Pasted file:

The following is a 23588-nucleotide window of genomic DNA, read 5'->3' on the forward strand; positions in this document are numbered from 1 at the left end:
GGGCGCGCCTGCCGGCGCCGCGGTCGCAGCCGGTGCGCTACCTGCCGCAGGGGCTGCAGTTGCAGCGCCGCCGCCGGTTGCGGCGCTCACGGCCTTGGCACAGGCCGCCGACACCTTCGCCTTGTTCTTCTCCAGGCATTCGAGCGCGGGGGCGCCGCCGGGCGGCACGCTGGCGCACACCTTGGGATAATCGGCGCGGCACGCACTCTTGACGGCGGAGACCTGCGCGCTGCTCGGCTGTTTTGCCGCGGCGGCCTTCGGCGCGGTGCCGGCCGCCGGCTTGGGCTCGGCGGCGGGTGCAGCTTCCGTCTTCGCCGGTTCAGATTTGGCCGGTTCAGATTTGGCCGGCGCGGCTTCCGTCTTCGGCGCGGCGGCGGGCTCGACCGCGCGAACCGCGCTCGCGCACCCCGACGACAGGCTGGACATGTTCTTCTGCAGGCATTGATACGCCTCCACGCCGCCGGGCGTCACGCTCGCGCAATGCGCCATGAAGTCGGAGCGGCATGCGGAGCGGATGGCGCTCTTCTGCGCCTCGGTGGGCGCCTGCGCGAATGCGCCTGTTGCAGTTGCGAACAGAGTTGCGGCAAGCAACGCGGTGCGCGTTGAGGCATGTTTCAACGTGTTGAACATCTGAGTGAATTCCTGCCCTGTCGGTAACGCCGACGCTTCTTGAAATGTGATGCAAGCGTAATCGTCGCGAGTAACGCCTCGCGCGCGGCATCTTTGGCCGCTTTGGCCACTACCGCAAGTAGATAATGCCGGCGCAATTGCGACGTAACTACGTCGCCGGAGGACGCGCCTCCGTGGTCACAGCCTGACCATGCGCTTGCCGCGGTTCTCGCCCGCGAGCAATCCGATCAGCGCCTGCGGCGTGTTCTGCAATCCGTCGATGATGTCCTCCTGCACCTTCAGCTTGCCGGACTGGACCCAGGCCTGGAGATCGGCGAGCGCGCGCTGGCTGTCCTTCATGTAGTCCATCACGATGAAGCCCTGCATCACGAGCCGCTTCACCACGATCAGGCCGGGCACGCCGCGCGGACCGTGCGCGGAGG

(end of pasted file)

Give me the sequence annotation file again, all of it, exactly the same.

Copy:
The following is a 23588-nucleotide window of genomic DNA, read 5'->3' on the forward strand; positions in this document are numbered from 1 at the left end:
GGGCGCGCCTGCCGGCGCCGCGGTCGCAGCCGGTGCGCTACCTGCCGCAGGGGCTGCAGTTGCAGCGCCGCCGCCGGTTGCGGCGCTCACGGCCTTGGCACAGGCCGCCGACACCTTCGCCTTGTTCTTCTCCAGGCATTCGAGCGCGGGGGCGCCGCCGGGCGGCACGCTGGCGCACACCTTGGGATAATCGGCGCGGCACGCACTCTTGACGGCGGAGACCTGCGCGCTGCTCGGCTGTTTTGCCGCGGCGGCCTTCGGCGCGGTGCCGGCCGCCGGCTTGGGCTCGGCGGCGGGTGCAGCTTCCGTCTTCGCCGGTTCAGATTTGGCCGGTTCAGATTTGGCCGGCGCGGCTTCCGTCTTCGGCGCGGCGGCGGGCTCGACCGCGCGAACCGCGCTCGCGCACCCCGACGACAGGCTGGACATGTTCTTCTGCAGGCATTGATACGCCTCCACGCCGCCGGGCGTCACGCTCGCGCAATGCGCCATGAAGTCGGAGCGGCATGCGGAGCGGATGGCGCTCTTCTGCGCCTCGGTGGGCGCCTGCGCGAATGCGCCTGTTGCAGTTGCGAACAGAGTTGCGGCAAGCAACGCGGTGCGCGTTGAGGCATGTTTCAACGTGTTGAACATCTGAGTGAATTCCTGCCCTGTCGGTAACGCCGACGCTTCTTGAAATGTGATGCAAGCGTAATCGTCGCGAGTAACGCCTCGCGCGCGGCATCTTTGGCCGCTTTGGCCACTACCGCAAGTAGATAATGCCGGCGCAATTGCGACGTAACTACGTCGCCGGAGGACGCGCCTCCGTGGTCACAGCCTGACCATGCGCTTGCCGCGGTTCTCGCCCGCGAGCAATCCGATCAGCGCCTGCGGCGTGTTCTGCAATCCGTCGATGATGTCCTCCTGCACCTTCAGCTTGCCGGACTGGACCCAGGCCTGGAGATCGGCGAGCGCGCGCTGGCTGTCCTTCATGTAGTCCATCACGATGAAGCCCTGCATCACGAGCCGCTTCACCACGATCAGGCCGGGCACGCCGCGCGGACCGTGCGCGGAGG